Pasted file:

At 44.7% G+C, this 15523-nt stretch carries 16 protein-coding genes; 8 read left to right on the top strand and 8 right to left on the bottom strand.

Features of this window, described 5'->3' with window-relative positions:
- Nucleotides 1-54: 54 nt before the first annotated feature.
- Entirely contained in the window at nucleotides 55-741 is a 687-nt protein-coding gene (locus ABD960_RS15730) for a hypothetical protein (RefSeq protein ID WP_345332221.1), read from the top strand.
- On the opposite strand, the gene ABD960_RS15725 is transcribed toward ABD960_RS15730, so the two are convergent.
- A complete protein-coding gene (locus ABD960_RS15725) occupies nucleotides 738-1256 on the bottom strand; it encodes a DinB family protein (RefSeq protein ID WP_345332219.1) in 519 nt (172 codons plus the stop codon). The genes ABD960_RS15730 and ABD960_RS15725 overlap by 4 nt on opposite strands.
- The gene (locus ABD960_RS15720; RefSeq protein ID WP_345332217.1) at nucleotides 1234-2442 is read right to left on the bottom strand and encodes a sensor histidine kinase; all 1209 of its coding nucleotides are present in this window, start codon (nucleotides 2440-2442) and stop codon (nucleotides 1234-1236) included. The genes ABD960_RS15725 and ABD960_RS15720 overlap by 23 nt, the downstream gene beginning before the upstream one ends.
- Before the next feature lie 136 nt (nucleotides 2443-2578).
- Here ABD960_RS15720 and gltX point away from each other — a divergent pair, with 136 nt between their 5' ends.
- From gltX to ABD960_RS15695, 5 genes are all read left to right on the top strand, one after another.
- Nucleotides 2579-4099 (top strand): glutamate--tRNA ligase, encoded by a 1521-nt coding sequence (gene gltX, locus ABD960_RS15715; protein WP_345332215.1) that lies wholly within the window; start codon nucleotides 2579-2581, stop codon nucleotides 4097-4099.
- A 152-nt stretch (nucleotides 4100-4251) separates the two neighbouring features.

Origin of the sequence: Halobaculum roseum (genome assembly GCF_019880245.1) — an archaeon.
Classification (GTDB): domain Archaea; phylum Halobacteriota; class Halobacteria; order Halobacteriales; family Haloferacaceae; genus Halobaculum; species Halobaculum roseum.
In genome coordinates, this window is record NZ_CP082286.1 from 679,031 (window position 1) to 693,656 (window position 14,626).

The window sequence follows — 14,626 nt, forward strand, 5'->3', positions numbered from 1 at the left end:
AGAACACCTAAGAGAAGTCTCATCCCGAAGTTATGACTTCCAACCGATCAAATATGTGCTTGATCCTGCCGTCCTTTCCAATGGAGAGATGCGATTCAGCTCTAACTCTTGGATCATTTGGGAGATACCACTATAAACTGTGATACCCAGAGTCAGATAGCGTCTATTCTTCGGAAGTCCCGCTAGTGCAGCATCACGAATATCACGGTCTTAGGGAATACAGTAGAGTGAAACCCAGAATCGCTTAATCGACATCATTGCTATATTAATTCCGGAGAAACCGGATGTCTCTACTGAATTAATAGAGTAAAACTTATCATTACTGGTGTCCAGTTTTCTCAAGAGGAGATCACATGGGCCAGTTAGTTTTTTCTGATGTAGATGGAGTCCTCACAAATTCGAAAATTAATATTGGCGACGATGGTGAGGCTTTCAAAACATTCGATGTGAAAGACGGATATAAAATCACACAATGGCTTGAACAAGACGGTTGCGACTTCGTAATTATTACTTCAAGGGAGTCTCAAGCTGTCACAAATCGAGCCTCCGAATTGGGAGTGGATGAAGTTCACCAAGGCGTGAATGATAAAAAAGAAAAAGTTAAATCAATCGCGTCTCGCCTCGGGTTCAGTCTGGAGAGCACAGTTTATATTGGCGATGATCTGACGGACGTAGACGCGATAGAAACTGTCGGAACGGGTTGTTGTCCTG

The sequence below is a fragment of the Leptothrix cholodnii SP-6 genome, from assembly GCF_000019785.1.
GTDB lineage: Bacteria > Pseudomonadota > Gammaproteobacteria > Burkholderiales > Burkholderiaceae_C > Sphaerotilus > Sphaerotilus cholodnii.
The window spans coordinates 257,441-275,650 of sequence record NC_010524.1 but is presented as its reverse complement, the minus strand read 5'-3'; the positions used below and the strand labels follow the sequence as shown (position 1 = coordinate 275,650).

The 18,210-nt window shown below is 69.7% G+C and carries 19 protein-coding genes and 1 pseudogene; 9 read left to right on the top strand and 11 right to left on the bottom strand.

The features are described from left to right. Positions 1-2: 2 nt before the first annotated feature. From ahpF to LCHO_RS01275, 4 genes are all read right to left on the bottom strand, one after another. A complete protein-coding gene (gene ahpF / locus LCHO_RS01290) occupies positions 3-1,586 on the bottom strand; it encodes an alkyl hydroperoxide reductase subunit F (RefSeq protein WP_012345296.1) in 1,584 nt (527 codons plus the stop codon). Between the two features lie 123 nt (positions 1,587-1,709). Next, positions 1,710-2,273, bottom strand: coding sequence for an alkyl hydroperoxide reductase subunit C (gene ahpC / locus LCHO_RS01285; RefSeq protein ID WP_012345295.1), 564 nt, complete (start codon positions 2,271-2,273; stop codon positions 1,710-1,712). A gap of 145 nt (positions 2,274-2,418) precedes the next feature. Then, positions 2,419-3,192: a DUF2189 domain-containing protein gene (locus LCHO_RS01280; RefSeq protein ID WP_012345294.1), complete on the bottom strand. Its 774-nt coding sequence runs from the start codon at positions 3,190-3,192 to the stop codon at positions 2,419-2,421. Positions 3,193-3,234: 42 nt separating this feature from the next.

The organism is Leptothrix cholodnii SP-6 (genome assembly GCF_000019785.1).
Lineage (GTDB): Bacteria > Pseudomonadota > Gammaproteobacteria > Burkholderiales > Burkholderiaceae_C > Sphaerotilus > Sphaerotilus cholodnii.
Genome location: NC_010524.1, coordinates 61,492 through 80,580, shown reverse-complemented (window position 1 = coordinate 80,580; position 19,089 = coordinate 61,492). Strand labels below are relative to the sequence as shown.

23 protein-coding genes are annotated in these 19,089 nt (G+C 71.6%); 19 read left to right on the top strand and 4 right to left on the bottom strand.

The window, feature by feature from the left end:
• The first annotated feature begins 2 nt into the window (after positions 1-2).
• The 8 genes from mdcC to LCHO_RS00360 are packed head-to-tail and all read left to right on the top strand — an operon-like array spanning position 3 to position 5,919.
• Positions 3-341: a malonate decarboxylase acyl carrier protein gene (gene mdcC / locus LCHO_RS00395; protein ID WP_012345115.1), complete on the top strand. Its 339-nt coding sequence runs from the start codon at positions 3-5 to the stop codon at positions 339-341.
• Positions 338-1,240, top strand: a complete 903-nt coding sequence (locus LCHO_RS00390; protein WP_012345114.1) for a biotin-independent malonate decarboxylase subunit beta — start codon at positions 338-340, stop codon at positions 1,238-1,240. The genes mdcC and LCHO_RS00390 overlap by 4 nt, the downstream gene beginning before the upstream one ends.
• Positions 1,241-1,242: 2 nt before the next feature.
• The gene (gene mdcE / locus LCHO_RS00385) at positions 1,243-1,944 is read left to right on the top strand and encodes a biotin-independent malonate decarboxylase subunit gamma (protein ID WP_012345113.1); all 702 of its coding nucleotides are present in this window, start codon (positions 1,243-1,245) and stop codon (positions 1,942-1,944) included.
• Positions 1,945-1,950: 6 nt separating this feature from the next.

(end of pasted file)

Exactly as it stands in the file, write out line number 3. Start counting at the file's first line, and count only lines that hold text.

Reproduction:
- Nucleotides 1-54: 54 nt before the first annotated feature.